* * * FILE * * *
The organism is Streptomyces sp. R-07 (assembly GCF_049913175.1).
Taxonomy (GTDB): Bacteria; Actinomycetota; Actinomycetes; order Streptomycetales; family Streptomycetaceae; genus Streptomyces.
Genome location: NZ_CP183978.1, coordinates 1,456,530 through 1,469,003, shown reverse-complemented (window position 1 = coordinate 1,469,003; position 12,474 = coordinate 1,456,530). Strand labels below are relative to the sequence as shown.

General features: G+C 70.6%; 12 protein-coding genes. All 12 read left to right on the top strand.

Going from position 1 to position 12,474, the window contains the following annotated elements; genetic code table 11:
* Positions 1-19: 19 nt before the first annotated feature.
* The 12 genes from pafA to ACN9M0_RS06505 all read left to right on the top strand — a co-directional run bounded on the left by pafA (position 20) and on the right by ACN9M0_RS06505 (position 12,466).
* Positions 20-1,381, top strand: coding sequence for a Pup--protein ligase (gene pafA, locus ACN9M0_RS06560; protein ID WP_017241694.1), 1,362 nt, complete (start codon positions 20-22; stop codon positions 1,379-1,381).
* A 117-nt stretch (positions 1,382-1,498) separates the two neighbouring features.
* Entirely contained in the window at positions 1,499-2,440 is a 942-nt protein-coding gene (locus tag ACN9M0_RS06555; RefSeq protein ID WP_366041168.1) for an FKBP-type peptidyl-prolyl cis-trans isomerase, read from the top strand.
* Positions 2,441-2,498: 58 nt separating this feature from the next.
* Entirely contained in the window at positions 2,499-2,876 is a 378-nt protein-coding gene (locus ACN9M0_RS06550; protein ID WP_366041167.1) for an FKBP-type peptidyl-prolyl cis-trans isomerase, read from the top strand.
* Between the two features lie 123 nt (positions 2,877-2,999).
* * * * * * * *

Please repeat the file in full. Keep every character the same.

The organism is Streptomyces sp. R-07 (assembly GCF_049913175.1).
Taxonomy (GTDB): Bacteria; Actinomycetota; Actinomycetes; order Streptomycetales; family Streptomycetaceae; genus Streptomyces.
Genome location: NZ_CP183978.1, coordinates 1,456,530 through 1,469,003, shown reverse-complemented (window position 1 = coordinate 1,469,003; position 12,474 = coordinate 1,456,530). Strand labels below are relative to the sequence as shown.

General features: G+C 70.6%; 12 protein-coding genes. All 12 read left to right on the top strand.

Going from position 1 to position 12,474, the window contains the following annotated elements; genetic code table 11:
* Positions 1-19: 19 nt before the first annotated feature.
* The 12 genes from pafA to ACN9M0_RS06505 all read left to right on the top strand — a co-directional run bounded on the left by pafA (position 20) and on the right by ACN9M0_RS06505 (position 12,466).
* Positions 20-1,381, top strand: coding sequence for a Pup--protein ligase (gene pafA, locus ACN9M0_RS06560; protein ID WP_017241694.1), 1,362 nt, complete (start codon positions 20-22; stop codon positions 1,379-1,381).
* A 117-nt stretch (positions 1,382-1,498) separates the two neighbouring features.
* Entirely contained in the window at positions 1,499-2,440 is a 942-nt protein-coding gene (locus tag ACN9M0_RS06555; RefSeq protein ID WP_366041168.1) for an FKBP-type peptidyl-prolyl cis-trans isomerase, read from the top strand.
* Positions 2,441-2,498: 58 nt separating this feature from the next.
* Entirely contained in the window at positions 2,499-2,876 is a 378-nt protein-coding gene (locus ACN9M0_RS06550; protein ID WP_366041167.1) for an FKBP-type peptidyl-prolyl cis-trans isomerase, read from the top strand.
* Between the two features lie 123 nt (positions 2,877-2,999).